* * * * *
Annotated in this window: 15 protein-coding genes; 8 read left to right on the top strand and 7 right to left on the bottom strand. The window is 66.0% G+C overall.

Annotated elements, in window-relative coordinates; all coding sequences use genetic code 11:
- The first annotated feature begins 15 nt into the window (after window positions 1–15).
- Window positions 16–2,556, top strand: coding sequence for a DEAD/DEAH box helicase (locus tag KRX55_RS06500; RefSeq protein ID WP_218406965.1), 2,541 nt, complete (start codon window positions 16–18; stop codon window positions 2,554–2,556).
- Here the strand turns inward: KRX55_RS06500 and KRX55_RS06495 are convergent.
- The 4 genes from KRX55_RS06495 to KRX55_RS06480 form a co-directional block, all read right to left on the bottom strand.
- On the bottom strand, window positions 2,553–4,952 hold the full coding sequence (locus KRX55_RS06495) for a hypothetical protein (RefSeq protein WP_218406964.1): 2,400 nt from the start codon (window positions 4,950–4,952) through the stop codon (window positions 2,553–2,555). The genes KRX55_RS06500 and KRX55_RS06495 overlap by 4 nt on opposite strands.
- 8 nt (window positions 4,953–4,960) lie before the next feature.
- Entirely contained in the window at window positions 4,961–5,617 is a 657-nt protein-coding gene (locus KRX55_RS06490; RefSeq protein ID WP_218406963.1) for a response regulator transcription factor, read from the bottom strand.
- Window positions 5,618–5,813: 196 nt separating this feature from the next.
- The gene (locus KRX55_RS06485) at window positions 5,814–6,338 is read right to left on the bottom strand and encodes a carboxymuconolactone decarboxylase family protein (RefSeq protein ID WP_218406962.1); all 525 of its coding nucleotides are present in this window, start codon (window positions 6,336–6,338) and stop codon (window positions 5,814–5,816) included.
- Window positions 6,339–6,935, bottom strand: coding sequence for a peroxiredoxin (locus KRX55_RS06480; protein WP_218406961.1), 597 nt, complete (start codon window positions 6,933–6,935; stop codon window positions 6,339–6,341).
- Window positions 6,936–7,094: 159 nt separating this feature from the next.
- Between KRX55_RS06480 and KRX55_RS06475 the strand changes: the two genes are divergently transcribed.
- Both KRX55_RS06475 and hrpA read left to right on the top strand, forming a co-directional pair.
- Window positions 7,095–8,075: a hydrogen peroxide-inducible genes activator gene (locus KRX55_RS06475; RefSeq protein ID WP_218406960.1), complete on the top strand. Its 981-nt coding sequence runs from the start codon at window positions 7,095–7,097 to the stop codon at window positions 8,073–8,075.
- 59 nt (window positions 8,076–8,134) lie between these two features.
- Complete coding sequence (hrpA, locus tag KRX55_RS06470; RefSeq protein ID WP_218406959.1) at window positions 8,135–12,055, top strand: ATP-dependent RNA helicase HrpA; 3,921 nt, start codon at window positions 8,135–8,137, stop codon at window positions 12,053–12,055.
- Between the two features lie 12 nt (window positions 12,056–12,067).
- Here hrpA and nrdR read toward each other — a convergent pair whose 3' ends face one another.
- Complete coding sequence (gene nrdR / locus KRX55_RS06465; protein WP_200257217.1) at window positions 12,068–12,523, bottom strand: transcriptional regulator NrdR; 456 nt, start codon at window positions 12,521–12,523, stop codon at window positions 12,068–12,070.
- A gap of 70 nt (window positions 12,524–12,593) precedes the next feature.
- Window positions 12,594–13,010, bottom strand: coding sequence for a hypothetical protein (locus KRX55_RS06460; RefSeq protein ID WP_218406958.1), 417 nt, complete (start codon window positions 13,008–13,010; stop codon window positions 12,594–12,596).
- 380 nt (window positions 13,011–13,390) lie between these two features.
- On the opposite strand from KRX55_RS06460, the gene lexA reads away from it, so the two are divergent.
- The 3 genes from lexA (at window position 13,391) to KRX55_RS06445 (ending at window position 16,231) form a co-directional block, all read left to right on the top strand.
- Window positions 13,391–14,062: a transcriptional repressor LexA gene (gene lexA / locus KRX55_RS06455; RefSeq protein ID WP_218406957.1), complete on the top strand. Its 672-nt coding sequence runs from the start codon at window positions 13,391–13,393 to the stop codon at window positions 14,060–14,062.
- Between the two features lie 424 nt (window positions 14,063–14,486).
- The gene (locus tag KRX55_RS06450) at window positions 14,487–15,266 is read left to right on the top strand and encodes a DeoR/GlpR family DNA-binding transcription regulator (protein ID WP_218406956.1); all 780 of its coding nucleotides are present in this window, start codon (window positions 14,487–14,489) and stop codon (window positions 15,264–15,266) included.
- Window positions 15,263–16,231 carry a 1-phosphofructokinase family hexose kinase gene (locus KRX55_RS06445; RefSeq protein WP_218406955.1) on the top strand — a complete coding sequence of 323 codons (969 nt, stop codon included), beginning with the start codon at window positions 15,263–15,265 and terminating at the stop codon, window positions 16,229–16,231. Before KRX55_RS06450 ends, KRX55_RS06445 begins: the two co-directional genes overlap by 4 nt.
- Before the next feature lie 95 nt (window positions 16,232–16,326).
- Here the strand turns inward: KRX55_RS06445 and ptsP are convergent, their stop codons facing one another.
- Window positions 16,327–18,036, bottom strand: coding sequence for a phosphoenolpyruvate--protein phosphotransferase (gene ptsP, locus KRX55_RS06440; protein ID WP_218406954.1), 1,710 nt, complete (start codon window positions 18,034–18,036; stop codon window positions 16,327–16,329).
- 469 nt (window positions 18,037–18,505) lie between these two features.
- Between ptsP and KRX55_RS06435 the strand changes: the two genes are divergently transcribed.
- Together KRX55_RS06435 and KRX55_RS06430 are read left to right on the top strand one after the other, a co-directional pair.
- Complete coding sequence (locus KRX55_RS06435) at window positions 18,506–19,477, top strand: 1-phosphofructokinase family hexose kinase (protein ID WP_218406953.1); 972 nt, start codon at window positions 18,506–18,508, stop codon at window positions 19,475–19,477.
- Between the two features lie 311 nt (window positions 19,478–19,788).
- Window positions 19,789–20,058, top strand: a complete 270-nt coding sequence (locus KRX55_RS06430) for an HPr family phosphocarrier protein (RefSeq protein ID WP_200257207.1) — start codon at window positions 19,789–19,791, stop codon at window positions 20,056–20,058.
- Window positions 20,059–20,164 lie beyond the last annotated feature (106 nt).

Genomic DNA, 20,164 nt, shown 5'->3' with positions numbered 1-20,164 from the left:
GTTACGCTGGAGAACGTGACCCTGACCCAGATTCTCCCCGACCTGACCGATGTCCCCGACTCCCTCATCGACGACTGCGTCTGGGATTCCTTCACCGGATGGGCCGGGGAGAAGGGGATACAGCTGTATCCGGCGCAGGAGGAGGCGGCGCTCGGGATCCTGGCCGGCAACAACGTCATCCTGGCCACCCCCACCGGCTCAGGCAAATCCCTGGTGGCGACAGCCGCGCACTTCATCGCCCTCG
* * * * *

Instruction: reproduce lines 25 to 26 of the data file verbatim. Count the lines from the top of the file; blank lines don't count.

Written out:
- On the opposite strand from KRX55_RS06460, the gene lexA reads away from it, so the two are divergent.
- The 3 genes from lexA (at window position 13,391) to KRX55_RS06445 (ending at window position 16,231) form a co-directional block, all read left to right on the top strand.